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School district plans to operate a second all-day kindergarten

A challenging economy has resulted in several budget cuts in the South Kitsap School District.

One area that has not been impact is the all-day kindergarten program.

As long as the district is able to get 18 to 20 kindergarteners registered for the program, SKSD deputy superintendent Kurt Wagner said there will be a class for them at Manchester Elementary School.

It will be the district’s second full-day kindergarten class. The other started last fall at Olalla Elementary School.

Wagner said SKSD was able to add a second all-day kindergarten based on demand. The state only funds half-day kindergarten education. To close that gap, the district set tuition at $3,500 per year to pay for additional instruction, which Wagner said makes the program “cost-neutral.”

That amount has increased from $3,000 last year. Wagner said that is because there were more kindergarteners who qualified for free- and reduced-price lunch that enrolled in the program than anticipated. Because parents of those students pay $1,750, he said it created a shortfall.

One aspect that did not lag was demand. Once the program at Olalla began, Manchester principal A.J. Callan said he frequently was on the phone with SKSD officials about bringing all-day kindergarten to Manchester. Callan said placing the program at his school made sense because of its distance from Olalla, available space at Manchester and the presence of veteran teacher Sharon Vetter, who will run the all-day kindergarten class there.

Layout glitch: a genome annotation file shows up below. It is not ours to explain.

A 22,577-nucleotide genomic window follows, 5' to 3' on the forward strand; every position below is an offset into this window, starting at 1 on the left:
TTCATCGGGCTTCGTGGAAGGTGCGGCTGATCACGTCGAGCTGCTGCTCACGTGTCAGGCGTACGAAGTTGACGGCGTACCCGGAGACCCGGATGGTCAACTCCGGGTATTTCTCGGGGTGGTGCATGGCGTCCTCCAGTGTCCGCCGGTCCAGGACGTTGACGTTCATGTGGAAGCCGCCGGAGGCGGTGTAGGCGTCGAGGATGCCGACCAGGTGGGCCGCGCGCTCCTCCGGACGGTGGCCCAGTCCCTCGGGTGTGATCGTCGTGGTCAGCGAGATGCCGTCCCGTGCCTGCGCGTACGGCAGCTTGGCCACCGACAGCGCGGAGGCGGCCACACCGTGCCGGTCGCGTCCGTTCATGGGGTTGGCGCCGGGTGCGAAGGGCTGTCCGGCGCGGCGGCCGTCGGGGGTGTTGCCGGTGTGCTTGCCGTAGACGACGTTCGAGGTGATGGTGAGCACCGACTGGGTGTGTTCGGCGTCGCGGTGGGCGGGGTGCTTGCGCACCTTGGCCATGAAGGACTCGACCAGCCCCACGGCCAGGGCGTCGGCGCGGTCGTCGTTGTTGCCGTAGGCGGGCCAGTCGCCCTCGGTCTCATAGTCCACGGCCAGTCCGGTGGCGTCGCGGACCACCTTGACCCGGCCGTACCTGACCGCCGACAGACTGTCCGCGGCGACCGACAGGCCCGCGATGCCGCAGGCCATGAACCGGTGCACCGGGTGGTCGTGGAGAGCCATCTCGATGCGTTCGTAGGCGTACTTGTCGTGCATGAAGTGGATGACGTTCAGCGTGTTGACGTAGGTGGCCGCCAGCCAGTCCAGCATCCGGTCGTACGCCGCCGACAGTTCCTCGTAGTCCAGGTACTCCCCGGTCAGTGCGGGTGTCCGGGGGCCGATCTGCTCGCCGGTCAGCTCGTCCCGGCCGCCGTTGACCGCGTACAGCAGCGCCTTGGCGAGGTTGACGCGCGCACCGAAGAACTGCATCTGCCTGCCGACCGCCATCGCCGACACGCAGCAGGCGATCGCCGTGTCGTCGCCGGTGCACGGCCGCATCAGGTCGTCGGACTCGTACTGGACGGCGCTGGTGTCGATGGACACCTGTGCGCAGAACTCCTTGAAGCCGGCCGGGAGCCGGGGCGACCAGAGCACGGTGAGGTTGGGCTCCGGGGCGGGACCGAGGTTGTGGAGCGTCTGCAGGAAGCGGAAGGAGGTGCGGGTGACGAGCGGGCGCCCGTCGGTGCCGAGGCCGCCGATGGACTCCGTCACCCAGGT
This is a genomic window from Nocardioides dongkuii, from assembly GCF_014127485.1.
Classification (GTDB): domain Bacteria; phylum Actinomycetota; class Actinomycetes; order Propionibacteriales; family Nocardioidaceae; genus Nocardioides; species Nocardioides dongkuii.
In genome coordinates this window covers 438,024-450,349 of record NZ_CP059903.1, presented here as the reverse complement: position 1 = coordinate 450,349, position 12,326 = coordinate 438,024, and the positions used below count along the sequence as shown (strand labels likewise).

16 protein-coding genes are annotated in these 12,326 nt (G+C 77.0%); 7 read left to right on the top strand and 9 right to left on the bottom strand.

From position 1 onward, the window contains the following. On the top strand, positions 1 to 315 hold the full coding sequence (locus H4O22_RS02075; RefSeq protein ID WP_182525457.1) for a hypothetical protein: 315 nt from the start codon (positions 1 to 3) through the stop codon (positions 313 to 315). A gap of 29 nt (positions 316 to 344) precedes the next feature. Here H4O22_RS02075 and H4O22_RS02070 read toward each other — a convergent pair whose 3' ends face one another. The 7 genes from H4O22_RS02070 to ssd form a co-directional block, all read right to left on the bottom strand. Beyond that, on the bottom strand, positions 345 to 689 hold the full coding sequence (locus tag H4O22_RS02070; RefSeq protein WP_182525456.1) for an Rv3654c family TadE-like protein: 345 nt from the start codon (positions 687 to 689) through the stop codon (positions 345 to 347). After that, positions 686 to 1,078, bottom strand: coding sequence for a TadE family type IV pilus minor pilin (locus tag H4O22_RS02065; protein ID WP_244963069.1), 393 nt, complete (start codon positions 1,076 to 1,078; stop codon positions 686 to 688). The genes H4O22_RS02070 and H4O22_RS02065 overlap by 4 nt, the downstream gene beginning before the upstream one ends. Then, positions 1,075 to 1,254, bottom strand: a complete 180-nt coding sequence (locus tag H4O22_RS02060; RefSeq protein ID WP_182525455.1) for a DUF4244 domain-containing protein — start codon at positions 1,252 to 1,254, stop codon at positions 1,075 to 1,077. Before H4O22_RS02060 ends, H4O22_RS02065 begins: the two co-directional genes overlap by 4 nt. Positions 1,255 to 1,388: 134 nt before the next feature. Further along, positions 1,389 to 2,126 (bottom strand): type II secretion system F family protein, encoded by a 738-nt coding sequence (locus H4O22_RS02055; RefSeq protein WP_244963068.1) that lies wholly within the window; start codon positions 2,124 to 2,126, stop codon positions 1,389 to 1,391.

Advocates say that children who enroll in all-day kindergarten programs perform better academically and socially.

“I look forward to bringing more to them with art, science and social studies,” Vetter said. “I look forward to bring them a broader, well-rounded first-year experience.”

Wagner said students within SKSD boundaries and outside are eligible to enroll at either Manchester or Olalla. But transportation only is available to those who enroll in the program within the boundaries of the schools.

He said parents also have the option of keeping their students at those schools after they finish kindergarten. In addition, Wagner said siblings of all-day kindergarten students are eligible to enroll at those schools.

As of last month, 13 students were enrolled in the program at Manchester. Wagner said there must be enough students in both the all-day and half-day programs at both schools or the former will be canceled. He said that requires 18 to 20 students in the all-day program.

Callan said “getting the word out” about the program is the most difficult challenge at first.

Depending on demand, Wagner said the district might look into adding another section of all-day kindergarten for the 2012-13 school year.

“It just depends on the community need and responsiveness,” he said. “We would love it.”

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